The South Sudan brings in new business opportunity that Tanzanians exploit in terms of investments and export of goods and services. But, the new market is not one without challenges. First, South Sudan belongs to a different trading bloc-Common Market for Eastern and Southern Africa (COMESA).
Second, is the long distance between Dar es Salaam and Juba, the capital city of the 54th African state. Unlike Kenya and Ugandan goods that enjoy preferential treatment in South Sudan under COMESA, the Tanzanian goods will be subjected to high tariffs because they don’t originate from the trading bloc member.
The long distance between Dar es Salaam and Juba, coupled with poor road infrastructure is another serious challenge that the Tanzanian products face in competing in the Juba market.
Confederation of Tanzania Industries (CTI) Director of Policy and Research Hussein Kamote says “our goods face serious challenges and can hardly compete with Kenya and Ugandan goods in South Sudan’s market.”
He however advises the local business community to remain buoyant with the challenges and continue looking for business opportunities in the new African state. Mr Kamote underscores the importance of Juba joining the East African Community (EAC) to enable Tanzanian products compete with Kenya and Ugandan goods at level grounds in the Sudanese market.
Products from North Sudan will likely dominate the Juba market because of proximity of the two countries. South Sudan needs almost all industrial goods ranging from cooking oils, toilet soaps, maize and wheat flours and plastic goods for the two-week old nation has yet to develop its industrial sector.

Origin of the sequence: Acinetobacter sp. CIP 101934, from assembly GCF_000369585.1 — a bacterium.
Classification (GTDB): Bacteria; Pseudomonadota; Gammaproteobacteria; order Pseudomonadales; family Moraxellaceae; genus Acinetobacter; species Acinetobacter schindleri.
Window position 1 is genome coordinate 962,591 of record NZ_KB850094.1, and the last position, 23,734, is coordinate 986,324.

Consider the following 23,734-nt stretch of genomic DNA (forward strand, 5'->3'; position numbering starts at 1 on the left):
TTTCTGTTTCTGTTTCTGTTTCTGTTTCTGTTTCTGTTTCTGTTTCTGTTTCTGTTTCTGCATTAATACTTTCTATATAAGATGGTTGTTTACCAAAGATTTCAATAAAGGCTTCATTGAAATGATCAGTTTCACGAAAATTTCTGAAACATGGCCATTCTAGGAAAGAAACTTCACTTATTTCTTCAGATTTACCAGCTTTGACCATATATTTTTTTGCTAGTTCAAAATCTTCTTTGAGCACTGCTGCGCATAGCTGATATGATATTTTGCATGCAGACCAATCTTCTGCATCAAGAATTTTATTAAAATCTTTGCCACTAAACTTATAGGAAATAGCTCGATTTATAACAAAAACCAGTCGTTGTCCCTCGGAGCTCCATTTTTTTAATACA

But, Dar es Salaam will have tough time competing with its EAC partner’s states, particularly Kenya and Uganda that have been trading with South Sudan even before it attained its independence from the north this month. “The long time trading relation give our competitors an advantage…but we should still soldier on,” Mr Kamote says.
Kenya has already signed a number of trade protocols with South Sudan and is seeking investors to fund a 22 billion US Dollar planned corridor connecting Ethiopia and Sudan to the Kenyan coast with railways, roads, telecommunication cables and a 1,400 km pipeline.
Kampala’s figures show that South Sudan is Uganda’s main export market in the region, exporting goods worth 184.6 million US dollar in 2009.
South Sudan is rich in oil and other natural resources, but it remains one of the poorest nations on earth, with 90 percent of the population living on less than 1 US dollar a day. The population is estimated at eight million, according to a 2008 census. Sudan’s economy picked up slightly in 2010 to grow five per cent, after 4.5 per cent in 2009 but this was one percentage point lower than expected.
The economy is projected to grow 5.1 per cent in 2011 and then 5.3 per cent in 2012 largely because of increased oil production and sustained gains in the non-oil sector. The non-oil sector remains buoyant and shoinstitutions like the central bank before it can fully take off as a state. “It may also need to establish its own currency. All these will not happen over night. It is a process not an event,” says Dr Honest Ngowi of Mzumbe University’s Dar es Salaam Business School.
South Sudan is slightly larger than Kenya and is a home to about 85 per cent of Sudan’s oil output-estimated at about 520,000 barrels per day and has immense potential in agriculture, unique climate that could form the bulwark of unlimited commercial agriculture, huge forest reserves for timber and the lumber industry.
The challenge ahead for South Sudan’s authorities is to ensure macroeconomic stability and sustainability of internal and external balances by controlling the fiscal deficit, rebuilding foreign reserves and maintaining low inflation.